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Key concepts in ELT

Deductive vs. inductive


language learning

In the grammar-translation method, the focus


on rules was conscious and explicit. In
audiolingualism, learning of the rules could be
either conscious or unconscious (depending on
what the learner was thinking about) but they
were not explicitly formulated. In between these
two approaches, there is a range of techniques,
commonly called 'discovery' or 'guided discovery'
techniques, in which explicit focus is combined
with inference from examples. These techniques
vary according to whether explanation of the rules
takes place before or after practice and according
to the degree of guidance the students are given in
working out the rules.
Frequently, in the presentation stage, the teacher
establishes a context or situation and elicits
appropriate language, asking concept questions
to check understanding of form, meaning, and use.
Or he or she might put two contrasting items on
the board and elicit the difference in meaning
between them. The procedure is direct and
teacher-fronted, but by eliciting the rule rather
than telling the students, the teacher introduces an
element of discovery learning, albeit heavily
guided. At other times the students may work
more independently of the teacher in pairs or
groups, engaged in a problem-solving approach to
new language. They might be asked to find all the
different ways of referring to the future in a text,
or to work out the differences in form and
meaning between sets of contrasting sentences.

From one lesson to another, and throughout the


same lesson, a teacher may switch approach.
Feedback on errors, for example, could take the
form of either telling the student the rule or
guiding him to work it out himself. Students are
likely to understand and remember better what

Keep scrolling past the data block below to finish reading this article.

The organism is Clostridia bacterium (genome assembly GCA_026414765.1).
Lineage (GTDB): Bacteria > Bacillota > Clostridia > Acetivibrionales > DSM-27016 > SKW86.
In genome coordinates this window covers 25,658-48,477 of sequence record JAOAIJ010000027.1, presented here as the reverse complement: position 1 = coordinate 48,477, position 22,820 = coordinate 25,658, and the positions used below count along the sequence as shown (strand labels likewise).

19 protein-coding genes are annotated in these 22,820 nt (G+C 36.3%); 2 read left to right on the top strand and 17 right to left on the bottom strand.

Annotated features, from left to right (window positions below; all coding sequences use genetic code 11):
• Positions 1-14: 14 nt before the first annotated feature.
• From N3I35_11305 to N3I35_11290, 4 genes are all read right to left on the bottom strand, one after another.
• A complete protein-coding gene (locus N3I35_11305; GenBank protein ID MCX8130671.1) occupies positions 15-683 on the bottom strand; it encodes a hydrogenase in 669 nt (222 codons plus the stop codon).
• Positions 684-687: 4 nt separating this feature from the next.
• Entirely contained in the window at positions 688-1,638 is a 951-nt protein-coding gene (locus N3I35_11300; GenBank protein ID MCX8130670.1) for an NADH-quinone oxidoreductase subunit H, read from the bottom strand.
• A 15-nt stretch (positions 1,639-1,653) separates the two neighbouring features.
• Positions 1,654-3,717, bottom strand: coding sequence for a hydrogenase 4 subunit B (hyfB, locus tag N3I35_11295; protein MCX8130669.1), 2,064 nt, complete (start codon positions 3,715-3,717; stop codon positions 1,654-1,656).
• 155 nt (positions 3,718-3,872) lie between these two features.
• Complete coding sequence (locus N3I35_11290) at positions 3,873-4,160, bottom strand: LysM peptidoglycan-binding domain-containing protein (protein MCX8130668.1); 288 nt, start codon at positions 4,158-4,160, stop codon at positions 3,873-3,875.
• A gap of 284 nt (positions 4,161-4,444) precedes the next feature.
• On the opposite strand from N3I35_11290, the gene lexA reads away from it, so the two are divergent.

they have worked out for themselves; on the other
hand, when time is short or it is difficult for the
students to work out the rule themselves, a
deductive approach may be more appropriate.
Jacqueline Gollin, University of Edinburgh

Further reading
Fortune, A. 1992. 'Self-study grammar practice'.
ELT Journal 46/2: 160-71.
Howatt, A. P. R. 1984. A History of English
Language Teaching. Oxford: Oxford University
Press.
Krashen, S. D. and H. W. Seliger. 1975. 'The
essential contributions of formal instruction in
adult second language learning'.
TESOL
Quarterly 9/2: 173-83.
Larsen-Freeman, D. 1991. 'Teaching grammar' in
M. Celce-Murcia (ed.): Teaching English as a
Second or Foreign Language (2nd edn.). New
York: Newbury House/Harper and Row.
Stem, H. H. 1983. Fundamental Concepts of
Language Teaching. Oxford: Oxford University
Press.
Stern, H. H. 1992. Issues and Options in Language
Teaching. Oxford: Oxford University Press.

ELT Journal Volume 52/1 January 1998 Oxford University Press 1998

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Deductive reasoning applies a general rule to


particular instances while inductive reasoning
involves inference from the particular to the
general. Language learning is most clearly
deductive when a teacher gives an explicit
statement of the rule, which the students then
apply to examples. The term 'inductive' most
obviously applies when a child learns its first
language by inducing the rules from exposure to
the language in use. A deductive approach is most
closely associated with the grammar-translation
method of teaching languages, while an inductive
approach is considered characteristic of
audiolingualism, where meaning and grammar
were not explicitly explained but induced from
carefully graded exposure to and practice with
examples in situations and substitution tables.

After 'discovering' a rule for themselves in this


way, they can be asked to formulate it for the
class.
Such procedures, though involving inference from
examples, have been labelled 'modified deductive'
because there is explicit formulation of the rule
before practice. Where the rule is explicitly
formulated, either by the teacher or the students,
after the students have been guided to work it out
through practice, the label 'modified inductive'
has been used to distinguish this from a purely
inductive approach in which the rule is left
implicit. The common denominator with this
range of techniques is the fact that the students
are actively engaged mentally, which is not only
motivating but is believed to lead to more
thorough learning.

The author
Jacqueline Gollin is a teaching fellow at the
Institute for Applied Language Studies, University of Edinburgh, where she is involved with
teacher training courses, and is co-ordinator of
courses for contract groups from the Far East and

South East Asia. She has taught in Europe,


Thailand, Japan, and New Zealand. She is
interested in teacher development, the teaching
of grammar, and the analysis of lexicogrammatical
features of written discourse,

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Key concepts in ELT

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